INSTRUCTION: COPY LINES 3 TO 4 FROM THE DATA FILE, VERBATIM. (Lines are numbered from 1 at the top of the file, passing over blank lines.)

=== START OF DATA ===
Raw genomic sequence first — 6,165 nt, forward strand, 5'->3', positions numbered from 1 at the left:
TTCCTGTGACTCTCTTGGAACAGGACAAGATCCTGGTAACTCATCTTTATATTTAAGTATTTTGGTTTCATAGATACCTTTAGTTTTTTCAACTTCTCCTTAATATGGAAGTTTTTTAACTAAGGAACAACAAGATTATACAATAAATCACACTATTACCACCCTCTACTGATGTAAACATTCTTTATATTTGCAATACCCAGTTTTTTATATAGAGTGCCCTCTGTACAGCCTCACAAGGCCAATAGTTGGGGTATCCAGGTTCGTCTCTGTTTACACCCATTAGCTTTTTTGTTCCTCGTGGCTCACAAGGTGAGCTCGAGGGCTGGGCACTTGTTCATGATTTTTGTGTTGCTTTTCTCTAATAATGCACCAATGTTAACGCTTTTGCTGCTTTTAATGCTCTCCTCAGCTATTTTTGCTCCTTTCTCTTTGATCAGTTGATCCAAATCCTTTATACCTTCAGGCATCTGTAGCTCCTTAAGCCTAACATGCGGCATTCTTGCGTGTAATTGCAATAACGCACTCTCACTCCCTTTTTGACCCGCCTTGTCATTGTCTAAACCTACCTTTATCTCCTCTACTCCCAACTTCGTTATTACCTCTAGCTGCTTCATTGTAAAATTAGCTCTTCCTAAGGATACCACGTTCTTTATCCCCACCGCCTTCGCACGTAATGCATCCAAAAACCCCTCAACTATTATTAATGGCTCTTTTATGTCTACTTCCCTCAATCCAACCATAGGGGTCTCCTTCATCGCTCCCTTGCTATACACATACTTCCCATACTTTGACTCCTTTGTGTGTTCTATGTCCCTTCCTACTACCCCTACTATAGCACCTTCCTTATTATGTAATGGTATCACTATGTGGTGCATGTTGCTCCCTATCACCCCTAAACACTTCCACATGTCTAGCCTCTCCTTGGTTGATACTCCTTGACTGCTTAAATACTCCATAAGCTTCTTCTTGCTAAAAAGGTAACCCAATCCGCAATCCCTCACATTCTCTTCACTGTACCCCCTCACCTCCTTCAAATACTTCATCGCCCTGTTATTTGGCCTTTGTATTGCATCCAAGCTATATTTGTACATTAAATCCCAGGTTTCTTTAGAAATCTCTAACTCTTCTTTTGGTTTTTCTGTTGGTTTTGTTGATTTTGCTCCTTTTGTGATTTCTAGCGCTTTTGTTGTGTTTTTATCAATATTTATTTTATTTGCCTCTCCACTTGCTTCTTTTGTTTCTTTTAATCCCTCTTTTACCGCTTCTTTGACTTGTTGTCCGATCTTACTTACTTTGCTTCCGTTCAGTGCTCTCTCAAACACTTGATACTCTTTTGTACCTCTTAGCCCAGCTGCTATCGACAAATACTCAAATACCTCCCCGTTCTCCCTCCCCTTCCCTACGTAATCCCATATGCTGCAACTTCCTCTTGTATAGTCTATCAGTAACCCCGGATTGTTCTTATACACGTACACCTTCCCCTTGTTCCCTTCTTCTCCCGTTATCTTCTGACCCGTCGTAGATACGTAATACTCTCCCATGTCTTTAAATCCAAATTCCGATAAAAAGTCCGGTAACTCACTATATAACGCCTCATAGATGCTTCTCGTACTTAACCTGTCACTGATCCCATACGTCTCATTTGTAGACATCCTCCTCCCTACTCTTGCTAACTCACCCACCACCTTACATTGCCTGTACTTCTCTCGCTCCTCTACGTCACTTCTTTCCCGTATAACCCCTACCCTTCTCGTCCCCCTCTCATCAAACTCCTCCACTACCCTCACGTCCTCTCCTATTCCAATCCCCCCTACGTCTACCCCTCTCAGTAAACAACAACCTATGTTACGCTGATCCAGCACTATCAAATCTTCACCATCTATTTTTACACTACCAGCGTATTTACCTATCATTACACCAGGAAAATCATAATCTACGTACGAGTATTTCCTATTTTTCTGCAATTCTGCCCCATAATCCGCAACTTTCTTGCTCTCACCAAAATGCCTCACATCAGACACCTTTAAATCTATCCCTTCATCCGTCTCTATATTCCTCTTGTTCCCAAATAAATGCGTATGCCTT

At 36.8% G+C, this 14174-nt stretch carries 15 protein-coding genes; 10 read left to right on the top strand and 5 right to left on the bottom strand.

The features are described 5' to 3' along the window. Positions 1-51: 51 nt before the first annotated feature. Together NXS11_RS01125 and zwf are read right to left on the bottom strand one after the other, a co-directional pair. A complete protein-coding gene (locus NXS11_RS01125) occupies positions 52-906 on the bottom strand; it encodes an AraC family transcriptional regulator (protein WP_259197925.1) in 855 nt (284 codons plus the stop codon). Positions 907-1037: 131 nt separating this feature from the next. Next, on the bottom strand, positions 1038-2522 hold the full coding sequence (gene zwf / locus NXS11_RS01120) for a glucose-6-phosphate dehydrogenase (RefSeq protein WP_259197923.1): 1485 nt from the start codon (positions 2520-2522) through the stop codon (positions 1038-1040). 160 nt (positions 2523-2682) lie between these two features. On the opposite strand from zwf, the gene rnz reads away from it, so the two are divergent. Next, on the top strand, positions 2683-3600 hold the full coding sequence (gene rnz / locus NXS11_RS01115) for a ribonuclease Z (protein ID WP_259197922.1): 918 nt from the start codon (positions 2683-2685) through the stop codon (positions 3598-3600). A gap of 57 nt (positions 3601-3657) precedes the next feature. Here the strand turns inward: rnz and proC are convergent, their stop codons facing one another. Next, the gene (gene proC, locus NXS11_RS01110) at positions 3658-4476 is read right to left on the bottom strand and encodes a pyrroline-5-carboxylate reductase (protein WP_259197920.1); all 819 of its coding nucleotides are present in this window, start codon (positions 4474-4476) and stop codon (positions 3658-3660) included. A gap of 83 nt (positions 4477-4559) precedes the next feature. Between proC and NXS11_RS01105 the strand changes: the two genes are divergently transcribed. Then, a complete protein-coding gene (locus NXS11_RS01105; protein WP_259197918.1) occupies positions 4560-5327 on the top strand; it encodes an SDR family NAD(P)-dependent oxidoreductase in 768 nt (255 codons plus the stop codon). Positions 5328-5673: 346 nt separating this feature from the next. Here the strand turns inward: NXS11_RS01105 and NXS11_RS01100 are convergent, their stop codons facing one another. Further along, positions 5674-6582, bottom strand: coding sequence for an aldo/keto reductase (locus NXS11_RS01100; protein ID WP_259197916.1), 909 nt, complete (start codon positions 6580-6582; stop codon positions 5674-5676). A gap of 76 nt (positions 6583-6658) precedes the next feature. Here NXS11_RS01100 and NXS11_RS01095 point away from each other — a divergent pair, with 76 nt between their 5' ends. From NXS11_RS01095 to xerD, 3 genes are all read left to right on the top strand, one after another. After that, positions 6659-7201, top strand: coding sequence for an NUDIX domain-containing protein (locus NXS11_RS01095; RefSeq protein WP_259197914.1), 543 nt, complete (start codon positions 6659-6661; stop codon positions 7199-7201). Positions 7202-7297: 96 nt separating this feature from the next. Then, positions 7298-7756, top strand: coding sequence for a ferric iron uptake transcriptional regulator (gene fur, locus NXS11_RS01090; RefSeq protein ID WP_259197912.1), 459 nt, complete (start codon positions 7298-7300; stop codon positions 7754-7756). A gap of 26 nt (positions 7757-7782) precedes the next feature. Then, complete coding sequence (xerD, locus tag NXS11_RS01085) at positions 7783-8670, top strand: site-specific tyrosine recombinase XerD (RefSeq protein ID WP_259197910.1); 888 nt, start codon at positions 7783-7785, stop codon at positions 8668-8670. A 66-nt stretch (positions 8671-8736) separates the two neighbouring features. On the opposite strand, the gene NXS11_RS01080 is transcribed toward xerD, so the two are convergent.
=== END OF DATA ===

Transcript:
At 36.8% G+C, this 14174-nt stretch carries 15 protein-coding genes; 10 read left to right on the top strand and 5 right to left on the bottom strand.

The features are described 5' to 3' along the window. Positions 1-51: 51 nt before the first annotated feature. Together NXS11_RS01125 and zwf are read right to left on the bottom strand one after the other, a co-directional pair. A complete protein-coding gene (locus NXS11_RS01125) occupies positions 52-906 on the bottom strand; it encodes an AraC family transcriptional regulator (protein WP_259197925.1) in 855 nt (284 codons plus the stop codon). Positions 907-1037: 131 nt separating this feature from the next. Next, on the bottom strand, positions 1038-2522 hold the full coding sequence (gene zwf / locus NXS11_RS01120) for a glucose-6-phosphate dehydrogenase (RefSeq protein WP_259197923.1): 1485 nt from the start codon (positions 2520-2522) through the stop codon (positions 1038-1040). 160 nt (positions 2523-2682) lie between these two features. On the opposite strand from zwf, the gene rnz reads away from it, so the two are divergent. Next, on the top strand, positions 2683-3600 hold the full coding sequence (gene rnz / locus NXS11_RS01115) for a ribonuclease Z (protein ID WP_259197922.1): 918 nt from the start codon (positions 2683-2685) through the stop codon (positions 3598-3600). A gap of 57 nt (positions 3601-3657) precedes the next feature. Here the strand turns inward: rnz and proC are convergent, their stop codons facing one another. Next, the gene (gene proC, locus NXS11_RS01110) at positions 3658-4476 is read right to left on the bottom strand and encodes a pyrroline-5-carboxylate reductase (protein WP_259197920.1); all 819 of its coding nucleotides are present in this window, start codon (positions 4474-4476) and stop codon (positions 3658-3660) included. A gap of 83 nt (positions 4477-4559) precedes the next feature. Between proC and NXS11_RS01105 the strand changes: the two genes are divergently transcribed. Then, a complete protein-coding gene (locus NXS11_RS01105; protein WP_259197918.1) occupies positions 4560-5327 on the top strand; it encodes an SDR family NAD(P)-dependent oxidoreductase in 768 nt (255 codons plus the stop codon). Positions 5328-5673: 346 nt separating this feature from the next. Here the strand turns inward: NXS11_RS01105 and NXS11_RS01100 are convergent, their stop codons facing one another. Further along, positions 5674-6582, bottom strand: coding sequence for an aldo/keto reductase (locus NXS11_RS01100; protein ID WP_259197916.1), 909 nt, complete (start codon positions 6580-6582; stop codon positions 5674-5676). A gap of 76 nt (positions 6583-6658) precedes the next feature. Here NXS11_RS01100 and NXS11_RS01095 point away from each other — a divergent pair, with 76 nt between their 5' ends. From NXS11_RS01095 to xerD, 3 genes are all read left to right on the top strand, one after another. After that, positions 6659-7201, top strand: coding sequence for an NUDIX domain-containing protein (locus NXS11_RS01095; RefSeq protein WP_259197914.1), 543 nt, complete (start codon positions 6659-6661; stop codon positions 7199-7201). Positions 7202-7297: 96 nt separating this feature from the next. Then, positions 7298-7756, top strand: coding sequence for a ferric iron uptake transcriptional regulator (gene fur, locus NXS11_RS01090; RefSeq protein ID WP_259197912.1), 459 nt, complete (start codon positions 7298-7300; stop codon positions 7754-7756). A gap of 26 nt (positions 7757-7782) precedes the next feature. Then, complete coding sequence (xerD, locus tag NXS11_RS01085) at positions 7783-8670, top strand: site-specific tyrosine recombinase XerD (RefSeq protein ID WP_259197910.1); 888 nt, start codon at positions 7783-7785, stop codon at positions 8668-8670. A 66-nt stretch (positions 8671-8736) separates the two neighbouring features. On the opposite strand, the gene NXS11_RS01080 is transcribed toward xerD, so the two are convergent.